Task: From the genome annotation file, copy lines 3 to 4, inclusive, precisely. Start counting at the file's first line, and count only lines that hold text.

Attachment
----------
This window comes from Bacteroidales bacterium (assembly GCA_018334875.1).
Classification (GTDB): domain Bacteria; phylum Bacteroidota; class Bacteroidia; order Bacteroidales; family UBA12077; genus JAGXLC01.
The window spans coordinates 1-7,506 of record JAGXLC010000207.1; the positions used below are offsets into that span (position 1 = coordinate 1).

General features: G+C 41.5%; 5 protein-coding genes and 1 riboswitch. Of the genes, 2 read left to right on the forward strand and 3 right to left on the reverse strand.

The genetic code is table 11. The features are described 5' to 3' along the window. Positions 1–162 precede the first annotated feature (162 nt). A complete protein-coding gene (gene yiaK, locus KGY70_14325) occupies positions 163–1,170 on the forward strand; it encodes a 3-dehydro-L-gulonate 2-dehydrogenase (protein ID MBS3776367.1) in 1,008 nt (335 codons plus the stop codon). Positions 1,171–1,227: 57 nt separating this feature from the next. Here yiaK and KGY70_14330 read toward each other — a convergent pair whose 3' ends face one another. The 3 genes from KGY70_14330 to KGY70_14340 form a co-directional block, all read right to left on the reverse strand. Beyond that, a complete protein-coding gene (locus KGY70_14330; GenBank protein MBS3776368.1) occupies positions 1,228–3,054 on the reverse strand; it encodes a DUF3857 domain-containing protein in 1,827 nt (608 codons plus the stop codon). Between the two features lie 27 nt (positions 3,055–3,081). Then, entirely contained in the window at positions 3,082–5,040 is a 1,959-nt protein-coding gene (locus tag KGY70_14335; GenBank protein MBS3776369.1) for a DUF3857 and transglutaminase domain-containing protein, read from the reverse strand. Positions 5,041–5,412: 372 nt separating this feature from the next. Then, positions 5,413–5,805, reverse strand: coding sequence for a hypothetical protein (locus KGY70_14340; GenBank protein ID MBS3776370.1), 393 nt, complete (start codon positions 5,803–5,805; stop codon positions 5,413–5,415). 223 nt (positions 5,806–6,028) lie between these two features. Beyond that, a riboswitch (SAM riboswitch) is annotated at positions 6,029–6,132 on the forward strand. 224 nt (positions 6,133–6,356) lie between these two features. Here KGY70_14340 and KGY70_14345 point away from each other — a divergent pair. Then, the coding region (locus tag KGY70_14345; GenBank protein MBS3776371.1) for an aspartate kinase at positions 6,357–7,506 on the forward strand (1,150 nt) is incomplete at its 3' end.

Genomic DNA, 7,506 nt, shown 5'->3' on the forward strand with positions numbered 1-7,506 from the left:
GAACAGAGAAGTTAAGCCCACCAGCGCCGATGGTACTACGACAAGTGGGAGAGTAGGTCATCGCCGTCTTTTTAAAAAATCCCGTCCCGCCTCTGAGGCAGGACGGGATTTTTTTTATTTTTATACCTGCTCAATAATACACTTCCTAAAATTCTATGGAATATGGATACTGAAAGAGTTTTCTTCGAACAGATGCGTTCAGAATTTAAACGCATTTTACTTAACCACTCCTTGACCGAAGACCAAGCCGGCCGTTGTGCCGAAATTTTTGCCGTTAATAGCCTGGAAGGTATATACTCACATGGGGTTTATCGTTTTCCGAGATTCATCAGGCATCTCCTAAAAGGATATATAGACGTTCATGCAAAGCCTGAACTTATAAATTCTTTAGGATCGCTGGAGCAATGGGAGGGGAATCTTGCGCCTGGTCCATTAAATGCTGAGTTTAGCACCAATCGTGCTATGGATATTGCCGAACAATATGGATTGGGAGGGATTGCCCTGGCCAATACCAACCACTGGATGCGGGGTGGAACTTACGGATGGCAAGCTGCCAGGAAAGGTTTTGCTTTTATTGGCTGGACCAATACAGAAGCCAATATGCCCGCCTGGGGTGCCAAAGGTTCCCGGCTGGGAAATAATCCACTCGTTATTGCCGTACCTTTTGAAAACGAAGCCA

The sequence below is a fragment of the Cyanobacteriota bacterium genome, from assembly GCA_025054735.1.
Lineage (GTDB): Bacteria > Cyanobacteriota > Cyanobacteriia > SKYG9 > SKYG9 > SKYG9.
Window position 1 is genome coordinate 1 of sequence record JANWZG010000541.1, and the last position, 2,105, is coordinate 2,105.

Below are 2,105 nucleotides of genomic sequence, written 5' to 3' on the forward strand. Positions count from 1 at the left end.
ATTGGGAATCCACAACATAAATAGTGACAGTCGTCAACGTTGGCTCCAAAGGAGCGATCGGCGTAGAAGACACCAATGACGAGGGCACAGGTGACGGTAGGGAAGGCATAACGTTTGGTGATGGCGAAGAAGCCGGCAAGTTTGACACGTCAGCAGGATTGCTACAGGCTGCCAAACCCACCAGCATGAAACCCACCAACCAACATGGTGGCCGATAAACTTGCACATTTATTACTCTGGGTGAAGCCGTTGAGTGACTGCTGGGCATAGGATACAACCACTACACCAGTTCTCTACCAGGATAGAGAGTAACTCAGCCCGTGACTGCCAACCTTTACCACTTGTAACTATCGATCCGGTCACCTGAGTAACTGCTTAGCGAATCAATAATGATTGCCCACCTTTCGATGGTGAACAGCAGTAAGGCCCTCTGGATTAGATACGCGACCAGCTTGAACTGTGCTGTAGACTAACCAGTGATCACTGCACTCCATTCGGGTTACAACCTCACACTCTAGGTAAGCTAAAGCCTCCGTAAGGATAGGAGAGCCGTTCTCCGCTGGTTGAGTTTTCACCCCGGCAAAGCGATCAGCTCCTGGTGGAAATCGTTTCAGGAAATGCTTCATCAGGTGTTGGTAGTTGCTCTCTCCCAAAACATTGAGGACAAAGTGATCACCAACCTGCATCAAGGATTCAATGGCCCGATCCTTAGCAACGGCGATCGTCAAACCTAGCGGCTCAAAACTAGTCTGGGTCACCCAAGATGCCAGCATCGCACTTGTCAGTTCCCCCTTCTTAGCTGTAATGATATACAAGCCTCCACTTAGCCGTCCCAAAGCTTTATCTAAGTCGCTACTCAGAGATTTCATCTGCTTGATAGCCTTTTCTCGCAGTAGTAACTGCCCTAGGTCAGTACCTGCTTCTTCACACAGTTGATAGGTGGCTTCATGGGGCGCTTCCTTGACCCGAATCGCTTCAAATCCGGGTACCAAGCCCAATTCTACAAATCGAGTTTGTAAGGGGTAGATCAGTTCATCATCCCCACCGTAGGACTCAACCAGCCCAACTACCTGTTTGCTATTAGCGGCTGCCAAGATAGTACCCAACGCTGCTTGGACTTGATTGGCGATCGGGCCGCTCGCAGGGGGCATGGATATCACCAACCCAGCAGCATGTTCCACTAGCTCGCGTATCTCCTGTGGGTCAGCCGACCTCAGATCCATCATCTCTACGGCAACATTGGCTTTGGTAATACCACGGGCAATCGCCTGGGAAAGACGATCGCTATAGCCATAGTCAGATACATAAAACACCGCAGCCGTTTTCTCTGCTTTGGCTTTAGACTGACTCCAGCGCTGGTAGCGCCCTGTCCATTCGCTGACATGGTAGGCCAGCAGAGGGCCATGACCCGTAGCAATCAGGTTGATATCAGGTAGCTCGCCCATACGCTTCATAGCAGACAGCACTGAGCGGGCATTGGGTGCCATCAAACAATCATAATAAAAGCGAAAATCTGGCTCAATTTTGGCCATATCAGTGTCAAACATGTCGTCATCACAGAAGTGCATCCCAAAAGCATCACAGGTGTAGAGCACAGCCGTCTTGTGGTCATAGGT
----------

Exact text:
The window spans coordinates 1-7,506 of record JAGXLC010000207.1; the positions used below are offsets into that span (position 1 = coordinate 1).

General features: G+C 41.5%; 5 protein-coding genes and 1 riboswitch. Of the genes, 2 read left to right on the forward strand and 3 right to left on the reverse strand.